A fairly typical example of formative and summative peer assessment was carried out in 1999/2000 by the author on an MSc module (Bostock 2000). 38 students developed instructional web applications (hypermedia or tutorials) on a topic of their choice for 25% of the module assessment. Each student placed their "draft" application on their web space, from which four assessors per assessee provided formative reviews as text criticisms and percentage marks against five criteria. Anonymity of authors was not possible as the student web addresses included their username but the assessors were anonymous; code numbers were used to identify reviews. After receiving anonymous reviews of their work students had time to improve it, and final versions were mounted on the web spaces by a submission deadline. Summative assessments of the same applications were done by the original assessors, sending only marks to tutors, apparently for moderation. The four marks per author were compiled but, in fact, the tutor re-marked all the work.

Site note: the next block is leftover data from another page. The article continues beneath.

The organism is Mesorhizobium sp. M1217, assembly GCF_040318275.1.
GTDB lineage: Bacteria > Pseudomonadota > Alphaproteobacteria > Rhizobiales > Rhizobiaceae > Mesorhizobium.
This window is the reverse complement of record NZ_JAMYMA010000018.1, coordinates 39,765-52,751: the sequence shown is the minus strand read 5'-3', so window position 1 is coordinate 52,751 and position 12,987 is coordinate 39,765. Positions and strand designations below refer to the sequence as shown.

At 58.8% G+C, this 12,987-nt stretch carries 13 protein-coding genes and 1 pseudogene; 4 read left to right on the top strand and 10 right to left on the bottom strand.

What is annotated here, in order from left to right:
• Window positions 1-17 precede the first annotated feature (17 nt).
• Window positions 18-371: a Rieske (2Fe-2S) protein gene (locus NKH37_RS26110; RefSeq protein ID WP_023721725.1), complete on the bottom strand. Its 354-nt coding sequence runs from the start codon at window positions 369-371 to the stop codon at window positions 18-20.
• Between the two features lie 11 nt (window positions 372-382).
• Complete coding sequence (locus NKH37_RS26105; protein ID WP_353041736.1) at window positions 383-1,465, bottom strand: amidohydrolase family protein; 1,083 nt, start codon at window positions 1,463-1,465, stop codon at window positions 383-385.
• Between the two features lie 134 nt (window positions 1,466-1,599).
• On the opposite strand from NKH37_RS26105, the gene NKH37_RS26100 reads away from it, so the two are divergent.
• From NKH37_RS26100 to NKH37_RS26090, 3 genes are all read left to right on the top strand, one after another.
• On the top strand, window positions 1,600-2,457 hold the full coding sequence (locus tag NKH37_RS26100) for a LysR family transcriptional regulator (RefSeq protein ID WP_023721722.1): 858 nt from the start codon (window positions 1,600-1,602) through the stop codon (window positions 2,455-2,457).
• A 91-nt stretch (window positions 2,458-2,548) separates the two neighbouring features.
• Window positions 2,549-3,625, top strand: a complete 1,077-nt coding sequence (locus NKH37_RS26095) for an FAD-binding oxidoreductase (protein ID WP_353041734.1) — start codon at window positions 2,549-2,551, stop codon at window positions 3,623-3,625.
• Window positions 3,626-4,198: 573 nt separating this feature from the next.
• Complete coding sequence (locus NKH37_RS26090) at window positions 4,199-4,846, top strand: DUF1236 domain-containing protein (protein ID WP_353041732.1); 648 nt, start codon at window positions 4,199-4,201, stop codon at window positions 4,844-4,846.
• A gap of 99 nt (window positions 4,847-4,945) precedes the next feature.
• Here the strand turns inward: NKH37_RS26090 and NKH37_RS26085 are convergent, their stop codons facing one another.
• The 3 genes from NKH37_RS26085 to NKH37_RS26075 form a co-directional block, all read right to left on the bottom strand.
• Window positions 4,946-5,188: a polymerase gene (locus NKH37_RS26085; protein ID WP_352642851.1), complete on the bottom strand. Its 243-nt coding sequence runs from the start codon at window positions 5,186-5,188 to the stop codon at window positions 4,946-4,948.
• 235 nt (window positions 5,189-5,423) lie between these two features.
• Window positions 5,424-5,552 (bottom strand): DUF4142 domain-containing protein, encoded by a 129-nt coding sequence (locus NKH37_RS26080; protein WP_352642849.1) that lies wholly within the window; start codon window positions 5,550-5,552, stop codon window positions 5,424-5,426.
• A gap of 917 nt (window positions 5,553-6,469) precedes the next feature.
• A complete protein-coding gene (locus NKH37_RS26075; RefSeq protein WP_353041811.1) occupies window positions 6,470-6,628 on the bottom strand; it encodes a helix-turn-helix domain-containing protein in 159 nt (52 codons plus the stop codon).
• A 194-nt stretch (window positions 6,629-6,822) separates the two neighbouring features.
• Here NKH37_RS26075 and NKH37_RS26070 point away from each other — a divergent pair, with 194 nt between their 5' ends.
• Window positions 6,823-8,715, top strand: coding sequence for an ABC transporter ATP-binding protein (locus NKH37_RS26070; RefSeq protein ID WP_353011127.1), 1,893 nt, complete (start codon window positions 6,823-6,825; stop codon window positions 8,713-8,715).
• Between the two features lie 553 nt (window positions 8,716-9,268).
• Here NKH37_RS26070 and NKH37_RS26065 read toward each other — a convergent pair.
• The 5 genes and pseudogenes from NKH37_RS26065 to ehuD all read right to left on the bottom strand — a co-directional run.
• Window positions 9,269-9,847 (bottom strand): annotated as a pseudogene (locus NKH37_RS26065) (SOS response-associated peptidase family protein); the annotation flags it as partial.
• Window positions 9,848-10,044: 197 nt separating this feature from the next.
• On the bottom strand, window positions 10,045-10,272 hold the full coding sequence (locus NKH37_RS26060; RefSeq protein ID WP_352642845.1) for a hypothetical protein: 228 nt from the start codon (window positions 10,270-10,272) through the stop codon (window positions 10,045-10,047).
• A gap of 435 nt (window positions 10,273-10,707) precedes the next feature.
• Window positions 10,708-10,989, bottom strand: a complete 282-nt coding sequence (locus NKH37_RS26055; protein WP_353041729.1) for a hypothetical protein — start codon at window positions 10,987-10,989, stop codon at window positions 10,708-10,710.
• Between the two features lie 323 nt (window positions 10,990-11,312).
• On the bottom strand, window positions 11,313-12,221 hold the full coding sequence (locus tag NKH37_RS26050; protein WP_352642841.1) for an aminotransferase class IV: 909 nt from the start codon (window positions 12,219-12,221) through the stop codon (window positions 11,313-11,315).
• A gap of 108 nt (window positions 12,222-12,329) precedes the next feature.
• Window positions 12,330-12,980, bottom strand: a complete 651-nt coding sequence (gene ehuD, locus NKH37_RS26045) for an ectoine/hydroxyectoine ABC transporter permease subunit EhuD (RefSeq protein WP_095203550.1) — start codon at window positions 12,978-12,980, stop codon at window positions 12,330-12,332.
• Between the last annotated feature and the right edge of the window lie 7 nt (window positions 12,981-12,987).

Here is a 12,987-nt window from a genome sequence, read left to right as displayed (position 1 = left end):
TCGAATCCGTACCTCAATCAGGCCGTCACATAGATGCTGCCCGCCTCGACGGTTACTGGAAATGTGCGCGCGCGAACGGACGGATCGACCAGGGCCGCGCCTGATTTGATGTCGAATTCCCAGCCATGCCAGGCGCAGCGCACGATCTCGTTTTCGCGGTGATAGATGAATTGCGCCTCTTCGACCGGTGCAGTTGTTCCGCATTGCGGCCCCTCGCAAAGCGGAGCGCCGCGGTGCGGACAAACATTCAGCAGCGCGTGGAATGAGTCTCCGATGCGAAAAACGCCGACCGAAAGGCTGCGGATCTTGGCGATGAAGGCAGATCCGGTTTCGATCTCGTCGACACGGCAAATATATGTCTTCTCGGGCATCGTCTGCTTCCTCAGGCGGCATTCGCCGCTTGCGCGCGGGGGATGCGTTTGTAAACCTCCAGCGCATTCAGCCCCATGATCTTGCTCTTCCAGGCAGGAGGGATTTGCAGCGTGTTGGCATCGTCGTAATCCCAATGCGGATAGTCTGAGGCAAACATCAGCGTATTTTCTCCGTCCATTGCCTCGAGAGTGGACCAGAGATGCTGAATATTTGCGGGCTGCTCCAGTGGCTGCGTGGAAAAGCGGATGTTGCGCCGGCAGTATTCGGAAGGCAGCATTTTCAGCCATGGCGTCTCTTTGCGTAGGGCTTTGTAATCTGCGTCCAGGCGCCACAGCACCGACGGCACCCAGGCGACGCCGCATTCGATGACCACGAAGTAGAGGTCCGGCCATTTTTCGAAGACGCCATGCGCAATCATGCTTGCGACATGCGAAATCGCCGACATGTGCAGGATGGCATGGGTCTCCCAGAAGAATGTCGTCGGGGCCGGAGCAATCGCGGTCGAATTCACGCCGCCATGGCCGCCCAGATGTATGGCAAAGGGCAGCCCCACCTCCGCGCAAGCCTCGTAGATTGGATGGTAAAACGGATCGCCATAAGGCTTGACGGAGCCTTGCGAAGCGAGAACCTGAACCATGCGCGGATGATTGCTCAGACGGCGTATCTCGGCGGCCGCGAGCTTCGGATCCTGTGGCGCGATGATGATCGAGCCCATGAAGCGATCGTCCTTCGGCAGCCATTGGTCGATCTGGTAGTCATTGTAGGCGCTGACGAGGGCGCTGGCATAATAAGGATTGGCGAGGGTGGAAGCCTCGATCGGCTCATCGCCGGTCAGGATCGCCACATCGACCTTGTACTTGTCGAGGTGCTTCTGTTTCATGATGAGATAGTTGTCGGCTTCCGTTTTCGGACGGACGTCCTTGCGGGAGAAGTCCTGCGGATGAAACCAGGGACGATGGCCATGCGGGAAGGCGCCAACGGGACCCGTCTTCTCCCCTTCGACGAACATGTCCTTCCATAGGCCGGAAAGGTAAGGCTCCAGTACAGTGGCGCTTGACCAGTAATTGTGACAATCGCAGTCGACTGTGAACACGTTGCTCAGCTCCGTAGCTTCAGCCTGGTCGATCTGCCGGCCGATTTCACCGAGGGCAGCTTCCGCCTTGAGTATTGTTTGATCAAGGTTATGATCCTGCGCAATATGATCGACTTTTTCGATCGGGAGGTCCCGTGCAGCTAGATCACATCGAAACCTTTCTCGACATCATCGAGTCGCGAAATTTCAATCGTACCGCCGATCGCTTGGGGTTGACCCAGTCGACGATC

Sixteen students returned an anonymous evaluation of the assessments. For most students, some or all of the formative reviews had been useful, especially as anonymity allowed some reviews to be "ruthless". Text feedback was valued more than marks. Some said they had wanted more time to act on the criticisms. Most said that seeing other students' work had also been valuable. Feelings were mixed about the use of student summative marking in the module grade, and most only wanted them used if moderated by the tutor. The main problem with the summative assessments was that student preoccupation with the final examination meant that some students did not do them. The marking was variable. Student marks for any one application had a range of 11% with a standard deviation of 6.6%, on average. The correlation between the mean student mark and the tutor mark was only 0.45. This might be improved in future with negotiated criteria (Race, 1998) and more assessment practice (Brown, Sambell and McDowell, 1998).